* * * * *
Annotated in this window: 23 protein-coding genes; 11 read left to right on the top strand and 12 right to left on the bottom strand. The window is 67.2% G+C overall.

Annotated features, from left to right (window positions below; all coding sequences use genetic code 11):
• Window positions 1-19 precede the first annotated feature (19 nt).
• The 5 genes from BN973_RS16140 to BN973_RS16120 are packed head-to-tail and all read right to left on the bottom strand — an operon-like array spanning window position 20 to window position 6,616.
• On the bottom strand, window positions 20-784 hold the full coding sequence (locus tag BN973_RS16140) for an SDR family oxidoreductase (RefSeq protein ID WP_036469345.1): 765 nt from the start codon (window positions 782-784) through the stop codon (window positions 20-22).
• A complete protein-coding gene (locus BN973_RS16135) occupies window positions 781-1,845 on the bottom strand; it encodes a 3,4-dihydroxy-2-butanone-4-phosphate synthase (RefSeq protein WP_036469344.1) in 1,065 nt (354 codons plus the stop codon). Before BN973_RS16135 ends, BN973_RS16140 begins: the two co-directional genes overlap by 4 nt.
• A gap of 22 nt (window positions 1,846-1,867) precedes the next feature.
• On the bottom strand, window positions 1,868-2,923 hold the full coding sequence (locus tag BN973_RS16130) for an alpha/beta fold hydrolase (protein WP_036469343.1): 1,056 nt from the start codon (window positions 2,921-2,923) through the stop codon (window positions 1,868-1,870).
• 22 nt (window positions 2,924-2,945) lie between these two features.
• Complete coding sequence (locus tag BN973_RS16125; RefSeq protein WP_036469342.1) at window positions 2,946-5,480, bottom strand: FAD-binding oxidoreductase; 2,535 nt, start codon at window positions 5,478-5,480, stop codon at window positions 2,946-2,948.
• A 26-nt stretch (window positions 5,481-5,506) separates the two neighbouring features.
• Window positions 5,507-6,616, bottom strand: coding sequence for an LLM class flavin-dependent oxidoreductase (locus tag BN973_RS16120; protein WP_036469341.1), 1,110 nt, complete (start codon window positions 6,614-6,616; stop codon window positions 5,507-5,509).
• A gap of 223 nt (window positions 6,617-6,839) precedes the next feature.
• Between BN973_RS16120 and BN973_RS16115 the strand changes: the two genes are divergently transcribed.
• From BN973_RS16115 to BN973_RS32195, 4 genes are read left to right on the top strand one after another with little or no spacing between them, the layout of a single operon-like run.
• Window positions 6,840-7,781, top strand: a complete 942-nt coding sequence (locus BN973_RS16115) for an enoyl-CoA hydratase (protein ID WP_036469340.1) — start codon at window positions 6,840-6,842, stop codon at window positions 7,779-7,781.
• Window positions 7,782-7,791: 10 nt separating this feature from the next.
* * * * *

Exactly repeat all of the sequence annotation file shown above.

Annotated in this window: 23 protein-coding genes; 11 read left to right on the top strand and 12 right to left on the bottom strand. The window is 67.2% G+C overall.

Annotated features, from left to right (window positions below; all coding sequences use genetic code 11):
• Window positions 1-19 precede the first annotated feature (19 nt).
• The 5 genes from BN973_RS16140 to BN973_RS16120 are packed head-to-tail and all read right to left on the bottom strand — an operon-like array spanning window position 20 to window position 6,616.
• On the bottom strand, window positions 20-784 hold the full coding sequence (locus tag BN973_RS16140) for an SDR family oxidoreductase (RefSeq protein ID WP_036469345.1): 765 nt from the start codon (window positions 782-784) through the stop codon (window positions 20-22).
• A complete protein-coding gene (locus BN973_RS16135) occupies window positions 781-1,845 on the bottom strand; it encodes a 3,4-dihydroxy-2-butanone-4-phosphate synthase (RefSeq protein WP_036469344.1) in 1,065 nt (354 codons plus the stop codon). Before BN973_RS16135 ends, BN973_RS16140 begins: the two co-directional genes overlap by 4 nt.
• A gap of 22 nt (window positions 1,846-1,867) precedes the next feature.
• On the bottom strand, window positions 1,868-2,923 hold the full coding sequence (locus tag BN973_RS16130) for an alpha/beta fold hydrolase (protein WP_036469343.1): 1,056 nt from the start codon (window positions 2,921-2,923) through the stop codon (window positions 1,868-1,870).
• 22 nt (window positions 2,924-2,945) lie between these two features.
• Complete coding sequence (locus tag BN973_RS16125; RefSeq protein WP_036469342.1) at window positions 2,946-5,480, bottom strand: FAD-binding oxidoreductase; 2,535 nt, start codon at window positions 5,478-5,480, stop codon at window positions 2,946-2,948.
• A 26-nt stretch (window positions 5,481-5,506) separates the two neighbouring features.
• Window positions 5,507-6,616, bottom strand: coding sequence for an LLM class flavin-dependent oxidoreductase (locus tag BN973_RS16120; protein WP_036469341.1), 1,110 nt, complete (start codon window positions 6,614-6,616; stop codon window positions 5,507-5,509).
• A gap of 223 nt (window positions 6,617-6,839) precedes the next feature.
• Between BN973_RS16120 and BN973_RS16115 the strand changes: the two genes are divergently transcribed.
• From BN973_RS16115 to BN973_RS32195, 4 genes are read left to right on the top strand one after another with little or no spacing between them, the layout of a single operon-like run.
• Window positions 6,840-7,781, top strand: a complete 942-nt coding sequence (locus BN973_RS16115) for an enoyl-CoA hydratase (protein ID WP_036469340.1) — start codon at window positions 6,840-6,842, stop codon at window positions 7,779-7,781.
• Window positions 7,782-7,791: 10 nt separating this feature from the next.